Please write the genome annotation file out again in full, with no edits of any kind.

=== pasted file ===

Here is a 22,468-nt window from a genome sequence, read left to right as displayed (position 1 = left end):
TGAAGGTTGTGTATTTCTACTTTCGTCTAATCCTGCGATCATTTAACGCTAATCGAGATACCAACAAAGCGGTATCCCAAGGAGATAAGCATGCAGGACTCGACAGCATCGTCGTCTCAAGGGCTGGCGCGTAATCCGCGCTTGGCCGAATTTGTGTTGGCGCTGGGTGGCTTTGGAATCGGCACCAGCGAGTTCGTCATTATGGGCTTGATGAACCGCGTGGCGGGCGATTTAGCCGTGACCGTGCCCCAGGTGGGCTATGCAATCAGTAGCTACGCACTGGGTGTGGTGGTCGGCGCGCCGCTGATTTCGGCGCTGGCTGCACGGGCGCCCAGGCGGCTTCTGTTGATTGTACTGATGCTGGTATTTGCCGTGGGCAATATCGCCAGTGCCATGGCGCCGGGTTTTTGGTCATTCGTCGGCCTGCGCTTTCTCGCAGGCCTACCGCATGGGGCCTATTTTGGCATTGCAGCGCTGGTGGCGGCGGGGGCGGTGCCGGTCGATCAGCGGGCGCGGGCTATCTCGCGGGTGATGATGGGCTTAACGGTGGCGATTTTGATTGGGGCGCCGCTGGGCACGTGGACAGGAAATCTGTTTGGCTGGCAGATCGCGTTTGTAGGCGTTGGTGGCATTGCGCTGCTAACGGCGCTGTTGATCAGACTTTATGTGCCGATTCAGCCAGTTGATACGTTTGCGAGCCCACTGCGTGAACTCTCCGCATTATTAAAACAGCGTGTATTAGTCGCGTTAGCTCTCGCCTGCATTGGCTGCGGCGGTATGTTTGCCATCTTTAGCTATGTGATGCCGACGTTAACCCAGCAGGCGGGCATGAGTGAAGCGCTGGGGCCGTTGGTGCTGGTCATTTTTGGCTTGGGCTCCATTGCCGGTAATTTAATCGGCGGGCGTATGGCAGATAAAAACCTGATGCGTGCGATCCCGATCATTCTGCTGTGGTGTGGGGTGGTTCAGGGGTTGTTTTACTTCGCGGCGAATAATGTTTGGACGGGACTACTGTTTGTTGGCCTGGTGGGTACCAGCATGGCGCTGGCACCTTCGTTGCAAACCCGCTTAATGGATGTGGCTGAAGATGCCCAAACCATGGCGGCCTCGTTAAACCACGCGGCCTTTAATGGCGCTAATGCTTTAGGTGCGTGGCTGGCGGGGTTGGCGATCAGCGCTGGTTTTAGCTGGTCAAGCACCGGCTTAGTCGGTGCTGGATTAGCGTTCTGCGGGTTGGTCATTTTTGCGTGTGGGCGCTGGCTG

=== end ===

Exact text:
Here is a 22,468-nt window from a genome sequence, read left to right as displayed (position 1 = left end):
TGAAGGTTGTGTATTTCTACTTTCGTCTAATCCTGCGATCATTTAACGCTAATCGAGATACCAACAAAGCGGTATCCCAAGGAGATAAGCATGCAGGACTCGACAGCATCGTCGTCTCAAGGGCTGGCGCGTAATCCGCGCTTGGCCGAATTTGTGTTGGCGCTGGGTGGCTTTGGAATCGGCACCAGCGAGTTCGTCATTATGGGCTTGATGAACCGCGTGGCGGGCGATTTAGCCGTGACCGTGCCCCAGGTGGGCTATGCAATCAGTAGCTACGCACTGGGTGTGGTGGTCGGCGCGCCGCTGATTTCGGCGCTGGCTGCACGGGCGCCCAGGCGGCTTCTGTTGATTGTACTGATGCTGGTATTTGCCGTGGGCAATATCGCCAGTGCCATGGCGCCGGGTTTTTGGTCATTCGTCGGCCTGCGCTTTCTCGCAGGCCTACCGCATGGGGCCTATTTTGGCATTGCAGCGCTGGTGGCGGCGGGGGCGGTGCCGGTCGATCAGCGGGCGCGGGCTATCTCGCGGGTGATGATGGGCTTAACGGTGGCGATTTTGATTGGGGCGCCGCTGGGCACGTGGACAGGAAATCTGTTTGGCTGGCAGATCGCGTTTGTAGGCGTTGGTGGCATTGCGCTGCTAACGGCGCTGTTGATCAGACTTTATGTGCCGATTCAGCCAGTTGATACGTTTGCGAGCCCACTGCGTGAACTCTCCGCATTATTAAAACAGCGTGTATTAGTCGCGTTAGCTCTCGCCTGCATTGGCTGCGGCGGTATGTTTGCCATCTTTAGCTATGTGATGCCGACGTTAACCCAGCAGGCGGGCATGAGTGAAGCGCTGGGGCCGTTGGTGCTGGTCATTTTTGGCTTGGGCTCCATTGCCGGTAATTTAATCGGCGGGCGTATGGCAGATAAAAACCTGATGCGTGCGATCCCGATCATTCTGCTGTGGTGTGGGGTGGTTCAGGGGTTGTTTTACTTCGCGGCGAATAATGTTTGGACGGGACTACTGTTTGTTGGCCTGGTGGGTACCAGCATGGCGCTGGCACCTTCGTTGCAAACCCGCTTAATGGATGTGGCTGAAGATGCCCAAACCATGGCGGCCTCGTTAAACCACGCGGCCTTTAATGGCGCTAATGCTTTAGGTGCGTGGCTGGCGGGGTTGGCGATCAGCGCTGGTTTTAGCTGGTCAAGCACCGGCTTAGTCGGTGCTGGATTAGCGTTCTGCGGGTTGGTCATTTTTGCGTGTGGGCGCTGGCTG